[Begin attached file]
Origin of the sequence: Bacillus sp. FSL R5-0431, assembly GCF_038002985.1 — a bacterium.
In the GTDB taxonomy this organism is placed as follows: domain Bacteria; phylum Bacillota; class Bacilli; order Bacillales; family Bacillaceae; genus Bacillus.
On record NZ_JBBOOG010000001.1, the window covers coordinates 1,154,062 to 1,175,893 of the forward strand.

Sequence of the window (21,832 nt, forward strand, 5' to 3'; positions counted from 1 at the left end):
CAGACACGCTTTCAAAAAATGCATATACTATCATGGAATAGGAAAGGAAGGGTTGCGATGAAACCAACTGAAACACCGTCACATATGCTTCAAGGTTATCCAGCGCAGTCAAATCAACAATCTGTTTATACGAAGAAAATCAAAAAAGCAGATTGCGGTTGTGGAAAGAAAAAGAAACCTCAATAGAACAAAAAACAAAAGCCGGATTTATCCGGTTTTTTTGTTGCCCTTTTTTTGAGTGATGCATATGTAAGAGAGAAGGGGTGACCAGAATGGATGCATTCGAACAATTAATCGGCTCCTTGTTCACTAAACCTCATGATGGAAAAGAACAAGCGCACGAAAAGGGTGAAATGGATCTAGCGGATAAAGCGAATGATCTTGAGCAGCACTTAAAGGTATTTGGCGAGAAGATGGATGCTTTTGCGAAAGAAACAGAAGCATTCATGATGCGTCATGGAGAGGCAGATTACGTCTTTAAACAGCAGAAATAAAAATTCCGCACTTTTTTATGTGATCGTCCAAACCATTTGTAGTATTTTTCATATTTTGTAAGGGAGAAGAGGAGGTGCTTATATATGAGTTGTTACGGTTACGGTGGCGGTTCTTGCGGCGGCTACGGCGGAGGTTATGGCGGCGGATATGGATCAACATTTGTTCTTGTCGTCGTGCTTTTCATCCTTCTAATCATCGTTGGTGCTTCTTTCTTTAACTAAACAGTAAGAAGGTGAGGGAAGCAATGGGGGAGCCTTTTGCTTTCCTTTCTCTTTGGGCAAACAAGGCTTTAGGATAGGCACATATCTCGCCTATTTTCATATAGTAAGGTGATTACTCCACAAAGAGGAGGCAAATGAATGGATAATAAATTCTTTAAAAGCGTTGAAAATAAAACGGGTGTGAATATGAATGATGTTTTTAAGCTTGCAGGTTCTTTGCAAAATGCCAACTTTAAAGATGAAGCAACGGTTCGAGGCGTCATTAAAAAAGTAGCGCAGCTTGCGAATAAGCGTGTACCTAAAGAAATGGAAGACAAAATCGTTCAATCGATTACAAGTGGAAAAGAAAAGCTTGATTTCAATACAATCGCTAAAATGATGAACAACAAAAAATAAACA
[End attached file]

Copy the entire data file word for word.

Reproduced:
Origin of the sequence: Bacillus sp. FSL R5-0431, assembly GCF_038002985.1 — a bacterium.
In the GTDB taxonomy this organism is placed as follows: domain Bacteria; phylum Bacillota; class Bacilli; order Bacillales; family Bacillaceae; genus Bacillus.
On record NZ_JBBOOG010000001.1, the window covers coordinates 1,154,062 to 1,175,893 of the forward strand.

Sequence of the window (21,832 nt, forward strand, 5' to 3'; positions counted from 1 at the left end):
CAGACACGCTTTCAAAAAATGCATATACTATCATGGAATAGGAAAGGAAGGGTTGCGATGAAACCAACTGAAACACCGTCACATATGCTTCAAGGTTATCCAGCGCAGTCAAATCAACAATCTGTTTATACGAAGAAAATCAAAAAAGCAGATTGCGGTTGTGGAAAGAAAAAGAAACCTCAATAGAACAAAAAACAAAAGCCGGATTTATCCGGTTTTTTTGTTGCCCTTTTTTTGAGTGATGCATATGTAAGAGAGAAGGGGTGACCAGAATGGATGCATTCGAACAATTAATCGGCTCCTTGTTCACTAAACCTCATGATGGAAAAGAACAAGCGCACGAAAAGGGTGAAATGGATCTAGCGGATAAAGCGAATGATCTTGAGCAGCACTTAAAGGTATTTGGCGAGAAGATGGATGCTTTTGCGAAAGAAACAGAAGCATTCATGATGCGTCATGGAGAGGCAGATTACGTCTTTAAACAGCAGAAATAAAAATTCCGCACTTTTTTATGTGATCGTCCAAACCATTTGTAGTATTTTTCATATTTTGTAAGGGAGAAGAGGAGGTGCTTATATATGAGTTGTTACGGTTACGGTGGCGGTTCTTGCGGCGGCTACGGCGGAGGTTATGGCGGCGGATATGGATCAACATTTGTTCTTGTCGTCGTGCTTTTCATCCTTCTAATCATCGTTGGTGCTTCTTTCTTTAACTAAACAGTAAGAAGGTGAGGGAAGCAATGGGGGAGCCTTTTGCTTTCCTTTCTCTTTGGGCAAACAAGGCTTTAGGATAGGCACATATCTCGCCTATTTTCATATAGTAAGGTGATTACTCCACAAAGAGGAGGCAAATGAATGGATAATAAATTCTTTAAAAGCGTTGAAAATAAAACGGGTGTGAATATGAATGATGTTTTTAAGCTTGCAGGTTCTTTGCAAAATGCCAACTTTAAAGATGAAGCAACGGTTCGAGGCGTCATTAAAAAAGTAGCGCAGCTTGCGAATAAGCGTGTACCTAAAGAAATGGAAGACAAAATCGTTCAATCGATTACAAGTGGAAAAGAAAAGCTTGATTTCAATACAATCGCTAAAATGATGAACAACAAAAAATAAACA